As news of the complete devastation across the island of Puerto Rico is released, I find myself incessantly hitting refresh on my Internet browser. With each click, my emotions and tears overwhelm me. A deep feeling of desperation follows. This has become an unintentional daily ritual since “natural disaster" Hurricane Maria struck the island.
I know I am not alone.
-Eroc Arroyo-MontanoRead more
The Growing Divide is UFE's highly acclaimed workshop that over 100,000 people have participated in nationwide. We review recent trends in income and wealth distribution through participatory “human graph” activities, demystify the hype on the national deficit and debt, and examine the rule changes that fuel inequality. The workshop also offers a range of strategies and steps we can take to reverse the growing gap between the rich and everyone else, and set us on a path of broadly shared economic recovery.
Bankers , Brokers, Bubbles and Bailout is aimed at activists, students, workers—anyone interested in helping our towns, states, and nations construct and economy that is more equitable for everyone. Our method builds on a popular education framework, where we connect to the experience and expertise of participants so they can become more engaged as potential activists.
In the workshop, participants review the trends and events that created the housing bubble and the financial meltdown, and explore the impact of the crisis on their jobs, families and communities. Together they identify strategies and individual actions they can take to help build a broad-based, inclusive, democratic social movement that will create a more equitable economy.
Unbanked and Overcharged looks at the banking industry from the perspective of low-wage workers and people of color. This groundbreaking report finds that over one in five households (mostly Black, Latino, or Native American) are underserved by the banking industry, costing these households an average of $3,029 per year in fees and interest just to access their own money. This "wage theft" takes a total of $103 billion per year out of the communities that need it most.Read more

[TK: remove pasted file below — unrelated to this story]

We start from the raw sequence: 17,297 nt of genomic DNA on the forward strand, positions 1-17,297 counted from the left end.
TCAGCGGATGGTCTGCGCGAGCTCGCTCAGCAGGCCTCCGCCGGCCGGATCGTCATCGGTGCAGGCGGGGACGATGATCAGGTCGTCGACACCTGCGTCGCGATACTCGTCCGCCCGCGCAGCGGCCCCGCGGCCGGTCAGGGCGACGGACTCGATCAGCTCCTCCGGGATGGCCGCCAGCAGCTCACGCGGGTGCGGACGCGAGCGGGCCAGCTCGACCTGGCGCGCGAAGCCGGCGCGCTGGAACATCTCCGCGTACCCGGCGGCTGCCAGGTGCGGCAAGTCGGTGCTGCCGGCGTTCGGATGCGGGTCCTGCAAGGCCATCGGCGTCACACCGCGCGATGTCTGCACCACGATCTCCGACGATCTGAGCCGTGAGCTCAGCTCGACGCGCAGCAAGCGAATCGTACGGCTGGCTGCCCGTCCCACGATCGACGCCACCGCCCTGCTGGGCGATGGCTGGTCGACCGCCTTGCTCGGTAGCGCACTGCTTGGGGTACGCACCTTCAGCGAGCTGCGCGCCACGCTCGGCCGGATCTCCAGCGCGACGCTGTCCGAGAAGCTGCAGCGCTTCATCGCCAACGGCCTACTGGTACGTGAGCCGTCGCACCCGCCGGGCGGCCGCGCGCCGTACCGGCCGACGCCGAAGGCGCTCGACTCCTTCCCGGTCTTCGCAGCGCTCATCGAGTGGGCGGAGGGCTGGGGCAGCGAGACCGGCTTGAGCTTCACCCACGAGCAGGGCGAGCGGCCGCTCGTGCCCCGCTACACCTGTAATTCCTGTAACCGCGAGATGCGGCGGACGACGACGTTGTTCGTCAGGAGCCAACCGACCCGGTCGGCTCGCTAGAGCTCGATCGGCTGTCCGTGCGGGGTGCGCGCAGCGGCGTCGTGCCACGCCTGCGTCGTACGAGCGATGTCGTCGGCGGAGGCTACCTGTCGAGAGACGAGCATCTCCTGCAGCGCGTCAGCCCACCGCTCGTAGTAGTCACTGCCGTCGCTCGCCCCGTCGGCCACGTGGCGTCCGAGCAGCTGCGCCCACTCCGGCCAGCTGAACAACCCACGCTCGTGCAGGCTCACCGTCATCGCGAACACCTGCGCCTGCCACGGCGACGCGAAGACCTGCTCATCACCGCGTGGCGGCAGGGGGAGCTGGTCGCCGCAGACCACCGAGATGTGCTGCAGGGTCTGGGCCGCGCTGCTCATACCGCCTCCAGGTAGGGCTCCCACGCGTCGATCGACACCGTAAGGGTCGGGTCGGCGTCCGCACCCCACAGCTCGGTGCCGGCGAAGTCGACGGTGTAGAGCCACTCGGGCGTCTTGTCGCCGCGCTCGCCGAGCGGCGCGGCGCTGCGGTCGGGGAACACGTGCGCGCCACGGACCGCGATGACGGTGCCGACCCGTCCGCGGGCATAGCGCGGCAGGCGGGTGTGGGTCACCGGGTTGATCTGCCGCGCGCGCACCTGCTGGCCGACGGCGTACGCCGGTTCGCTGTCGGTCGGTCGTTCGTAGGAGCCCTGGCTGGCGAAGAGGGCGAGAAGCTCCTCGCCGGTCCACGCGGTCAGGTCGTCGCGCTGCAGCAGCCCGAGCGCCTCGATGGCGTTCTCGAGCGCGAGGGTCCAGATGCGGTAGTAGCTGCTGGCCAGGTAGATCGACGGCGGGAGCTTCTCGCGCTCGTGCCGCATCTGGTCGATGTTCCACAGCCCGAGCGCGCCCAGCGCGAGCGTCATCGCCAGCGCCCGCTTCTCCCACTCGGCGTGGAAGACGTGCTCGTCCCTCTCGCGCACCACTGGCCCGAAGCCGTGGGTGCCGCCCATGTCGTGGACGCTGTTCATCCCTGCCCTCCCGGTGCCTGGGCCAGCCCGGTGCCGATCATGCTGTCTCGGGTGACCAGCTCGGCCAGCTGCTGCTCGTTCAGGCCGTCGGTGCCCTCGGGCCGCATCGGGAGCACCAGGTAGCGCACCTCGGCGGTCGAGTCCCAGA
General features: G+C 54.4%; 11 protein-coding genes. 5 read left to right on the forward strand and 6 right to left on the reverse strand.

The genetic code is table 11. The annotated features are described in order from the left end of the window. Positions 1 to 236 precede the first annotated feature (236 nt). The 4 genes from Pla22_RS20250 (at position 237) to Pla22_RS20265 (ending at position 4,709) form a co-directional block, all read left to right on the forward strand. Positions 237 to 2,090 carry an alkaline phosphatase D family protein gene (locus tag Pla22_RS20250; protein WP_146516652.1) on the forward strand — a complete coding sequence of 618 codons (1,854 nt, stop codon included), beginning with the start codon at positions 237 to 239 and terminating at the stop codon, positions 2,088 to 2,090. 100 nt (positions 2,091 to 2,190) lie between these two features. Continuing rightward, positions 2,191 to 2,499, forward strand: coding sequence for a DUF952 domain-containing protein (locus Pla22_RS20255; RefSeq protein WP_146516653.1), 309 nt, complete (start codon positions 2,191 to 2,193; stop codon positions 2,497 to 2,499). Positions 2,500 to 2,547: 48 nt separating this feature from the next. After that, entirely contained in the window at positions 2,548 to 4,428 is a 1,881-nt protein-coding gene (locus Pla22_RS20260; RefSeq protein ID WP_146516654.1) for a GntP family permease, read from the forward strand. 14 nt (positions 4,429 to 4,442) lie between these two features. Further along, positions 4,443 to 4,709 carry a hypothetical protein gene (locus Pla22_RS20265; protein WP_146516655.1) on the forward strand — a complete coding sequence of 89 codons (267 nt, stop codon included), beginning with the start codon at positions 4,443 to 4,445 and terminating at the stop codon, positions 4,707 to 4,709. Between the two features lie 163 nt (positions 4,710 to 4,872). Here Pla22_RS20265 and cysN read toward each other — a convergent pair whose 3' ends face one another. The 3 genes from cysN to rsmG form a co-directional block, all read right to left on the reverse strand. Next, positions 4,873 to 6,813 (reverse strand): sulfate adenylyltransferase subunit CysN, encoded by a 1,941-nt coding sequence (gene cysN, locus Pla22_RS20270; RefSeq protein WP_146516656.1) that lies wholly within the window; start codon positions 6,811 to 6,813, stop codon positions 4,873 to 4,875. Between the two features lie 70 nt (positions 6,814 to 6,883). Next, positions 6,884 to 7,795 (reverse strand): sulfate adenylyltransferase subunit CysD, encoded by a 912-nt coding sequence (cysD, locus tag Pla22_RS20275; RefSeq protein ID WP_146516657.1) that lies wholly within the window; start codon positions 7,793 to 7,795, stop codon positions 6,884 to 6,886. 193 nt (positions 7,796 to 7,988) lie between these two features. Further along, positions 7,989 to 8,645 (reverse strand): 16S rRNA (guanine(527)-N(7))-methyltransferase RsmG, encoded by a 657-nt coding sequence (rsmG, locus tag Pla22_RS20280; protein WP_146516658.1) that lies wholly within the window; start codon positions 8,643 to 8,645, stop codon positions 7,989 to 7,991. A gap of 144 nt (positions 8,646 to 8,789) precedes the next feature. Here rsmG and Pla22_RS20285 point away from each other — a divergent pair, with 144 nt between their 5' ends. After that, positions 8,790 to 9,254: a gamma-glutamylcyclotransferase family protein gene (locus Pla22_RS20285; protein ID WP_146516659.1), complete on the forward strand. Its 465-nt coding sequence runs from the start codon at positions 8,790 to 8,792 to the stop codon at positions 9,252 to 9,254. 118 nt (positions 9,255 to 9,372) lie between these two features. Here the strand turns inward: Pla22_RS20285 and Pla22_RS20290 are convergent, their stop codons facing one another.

After Warren Buffett called for the federal government to raise taxes on the super wealthy this week, Republican presidential candidate Michele Bachmann had a suggestion for the billionaire: Send any unwanted money to the U.S. Treasury.
“Mr. Buffett, write a big check today,” Bachmann said. “There’s nothing you have to wait for.”
The Minnesota congresswoman is correct. The federal government has had a law on the books for 50 years that allows anyone to open up his checkbook, write out a donation payable to the Bureau of the Public Debt, and send it to a post office box in Parkersburg, W.Va. — or make an online payment at www.pay.gov.
Through the first three quarters of the current fiscal year, Americans had donated about $2 million to the fund — compared with $2.8 million in donations for all of fiscal 2010.
That amounts to roughly one ten-thousandth of a percent— that is, 0.0001% — of the federal debt.
The money is set aside and ultimately used to pay the principal on maturing Treasury bills that are issued as debt to finance government operations, according to McKayla Braden, spokeswoman for the debt bureau.
“We send everybody a thank you,” Braden said, noting that the agency gets more donations whenever there’s a public crisis like a natural disaster or the summer deadlock than over raising the debt ceiling.
But millionaires and billionaires who, like Buffett, support higher taxes on the super-rich, say voluntary donations won’t solve the country’s debt problems. Even Buffett’s fortune of approximately $50 billion amounts to less than half a percent of the total.
“It’s better to have a policy than to just bank on individual, idiosyncratic discretion,” said Judy Pigott, a Seattle heiress to a trucking fortune. She is also a member of Patriotic Millionaires for Fiscal Strength, which advocates for raising taxes on those who earn more than $1 million a year.
“We all benefit from being part of our country ... and those of us who have abundant financial resources also have abundant privileges,” Pigott said.
Relying on voluntary donations wouldn’t bring in a reliable amount of money that could match revenue from raising taxes across the board, said Lee Farris, a tax policy coordinator for United for a Fair Economy.
A subgroup of that organization, Responsible Wealth, focuses on raising taxes on the wealthy.
“I’m sure Rep. Bachmann would probably not agree that all people who owe money to the U.S. Treasury should make voluntary contributions,” said Responsible Wealth member John Russell, a real estate developer in Portland, Ore. “There’s a fundamental issue of fairness, and nobody wants to be treated in a manner that’s different than other people.”
Austerity for Whom? surveys the impacts of a tax-cutting, government-shrinking economic agenda – as prescribed by Republican leadership with Tea Party allies – on communities of color.Read more